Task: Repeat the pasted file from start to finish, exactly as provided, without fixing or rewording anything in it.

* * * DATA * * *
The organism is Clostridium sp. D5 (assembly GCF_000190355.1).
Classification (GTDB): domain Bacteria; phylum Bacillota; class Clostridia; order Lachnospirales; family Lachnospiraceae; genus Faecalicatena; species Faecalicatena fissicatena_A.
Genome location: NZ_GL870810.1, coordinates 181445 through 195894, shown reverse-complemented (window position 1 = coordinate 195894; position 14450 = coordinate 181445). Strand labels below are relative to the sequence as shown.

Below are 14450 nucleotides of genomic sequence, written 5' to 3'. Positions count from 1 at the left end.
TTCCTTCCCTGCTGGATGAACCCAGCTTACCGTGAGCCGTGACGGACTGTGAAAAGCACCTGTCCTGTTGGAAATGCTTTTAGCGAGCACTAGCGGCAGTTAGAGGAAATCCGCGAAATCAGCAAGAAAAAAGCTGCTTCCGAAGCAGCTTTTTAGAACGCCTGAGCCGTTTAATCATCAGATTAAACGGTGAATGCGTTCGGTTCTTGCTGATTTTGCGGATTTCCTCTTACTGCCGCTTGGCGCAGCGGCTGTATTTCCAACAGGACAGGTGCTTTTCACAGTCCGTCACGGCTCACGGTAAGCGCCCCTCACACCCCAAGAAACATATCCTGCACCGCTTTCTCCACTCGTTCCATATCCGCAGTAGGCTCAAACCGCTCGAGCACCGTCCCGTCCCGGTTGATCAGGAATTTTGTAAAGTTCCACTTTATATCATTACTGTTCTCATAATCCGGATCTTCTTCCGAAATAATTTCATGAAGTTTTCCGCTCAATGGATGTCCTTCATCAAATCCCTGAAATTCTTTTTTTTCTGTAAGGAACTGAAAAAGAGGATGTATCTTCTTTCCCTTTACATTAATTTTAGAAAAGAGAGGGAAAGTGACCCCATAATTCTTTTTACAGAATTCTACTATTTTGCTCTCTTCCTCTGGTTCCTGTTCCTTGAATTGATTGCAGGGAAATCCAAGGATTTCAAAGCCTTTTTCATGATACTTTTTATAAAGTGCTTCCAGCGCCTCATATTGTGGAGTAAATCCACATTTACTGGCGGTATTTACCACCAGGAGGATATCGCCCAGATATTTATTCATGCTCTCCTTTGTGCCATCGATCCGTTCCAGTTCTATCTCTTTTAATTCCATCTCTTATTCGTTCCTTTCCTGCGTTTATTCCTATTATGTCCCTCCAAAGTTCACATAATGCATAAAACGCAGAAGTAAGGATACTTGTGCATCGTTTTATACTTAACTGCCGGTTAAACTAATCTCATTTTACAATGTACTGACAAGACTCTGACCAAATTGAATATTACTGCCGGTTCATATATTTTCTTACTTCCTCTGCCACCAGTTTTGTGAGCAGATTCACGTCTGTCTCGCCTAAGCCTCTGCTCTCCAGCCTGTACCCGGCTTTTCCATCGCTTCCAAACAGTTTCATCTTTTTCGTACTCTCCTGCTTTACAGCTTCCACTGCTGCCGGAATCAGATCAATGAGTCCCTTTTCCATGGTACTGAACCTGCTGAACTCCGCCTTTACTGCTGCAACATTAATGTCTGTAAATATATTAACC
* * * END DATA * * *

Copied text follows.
The organism is Clostridium sp. D5 (assembly GCF_000190355.1).
Classification (GTDB): domain Bacteria; phylum Bacillota; class Clostridia; order Lachnospirales; family Lachnospiraceae; genus Faecalicatena; species Faecalicatena fissicatena_A.
Genome location: NZ_GL870810.1, coordinates 181445 through 195894, shown reverse-complemented (window position 1 = coordinate 195894; position 14450 = coordinate 181445). Strand labels below are relative to the sequence as shown.

Below are 14450 nucleotides of genomic sequence, written 5' to 3'. Positions count from 1 at the left end.
TTCCTTCCCTGCTGGATGAACCCAGCTTACCGTGAGCCGTGACGGACTGTGAAAAGCACCTGTCCTGTTGGAAATGCTTTTAGCGAGCACTAGCGGCAGTTAGAGGAAATCCGCGAAATCAGCAAGAAAAAAGCTGCTTCCGAAGCAGCTTTTTAGAACGCCTGAGCCGTTTAATCATCAGATTAAACGGTGAATGCGTTCGGTTCTTGCTGATTTTGCGGATTTCCTCTTACTGCCGCTTGGCGCAGCGGCTGTATTTCCAACAGGACAGGTGCTTTTCACAGTCCGTCACGGCTCACGGTAAGCGCCCCTCACACCCCAAGAAACATATCCTGCACCGCTTTCTCCACTCGTTCCATATCCGCAGTAGGCTCAAACCGCTCGAGCACCGTCCCGTCCCGGTTGATCAGGAATTTTGTAAAGTTCCACTTTATATCATTACTGTTCTCATAATCCGGATCTTCTTCCGAAATAATTTCATGAAGTTTTCCGCTCAATGGATGTCCTTCATCAAATCCCTGAAATTCTTTTTTTTCTGTAAGGAACTGAAAAAGAGGATGTATCTTCTTTCCCTTTACATTAATTTTAGAAAAGAGAGGGAAAGTGACCCCATAATTCTTTTTACAGAATTCTACTATTTTGCTCTCTTCCTCTGGTTCCTGTTCCTTGAATTGATTGCAGGGAAATCCAAGGATTTCAAAGCCTTTTTCATGATACTTTTTATAAAGTGCTTCCAGCGCCTCATATTGTGGAGTAAATCCACATTTACTGGCGGTATTTACCACCAGGAGGATATCGCCCAGATATTTATTCATGCTCTCCTTTGTGCCATCGATCCGTTCCAGTTCTATCTCTTTTAATTCCATCTCTTATTCGTTCCTTTCCTGCGTTTATTCCTATTATGTCCCTCCAAAGTTCACATAATGCATAAAACGCAGAAGTAAGGATACTTGTGCATCGTTTTATACTTAACTGCCGGTTAAACTAATCTCATTTTACAATGTACTGACAAGACTCTGACCAAATTGAATATTACTGCCGGTTCATATATTTTCTTACTTCCTCTGCCACCAGTTTTGTGAGCAGATTCACGTCTGTCTCGCCTAAGCCTCTGCTCTCCAGCCTGTACCCGGCTTTTCCATCGCTTCCAAACAGTTTCATCTTTTTCGTACTCTCCTGCTTTACAGCTTCCACTGCTGCCGGAATCAGATCAATGAGTCCCTTTTCCATGGTACTGAACCTGCTGAACTCCGCCTTTACTGCTGCAACATTAATGTCTGTAAATATATTAACC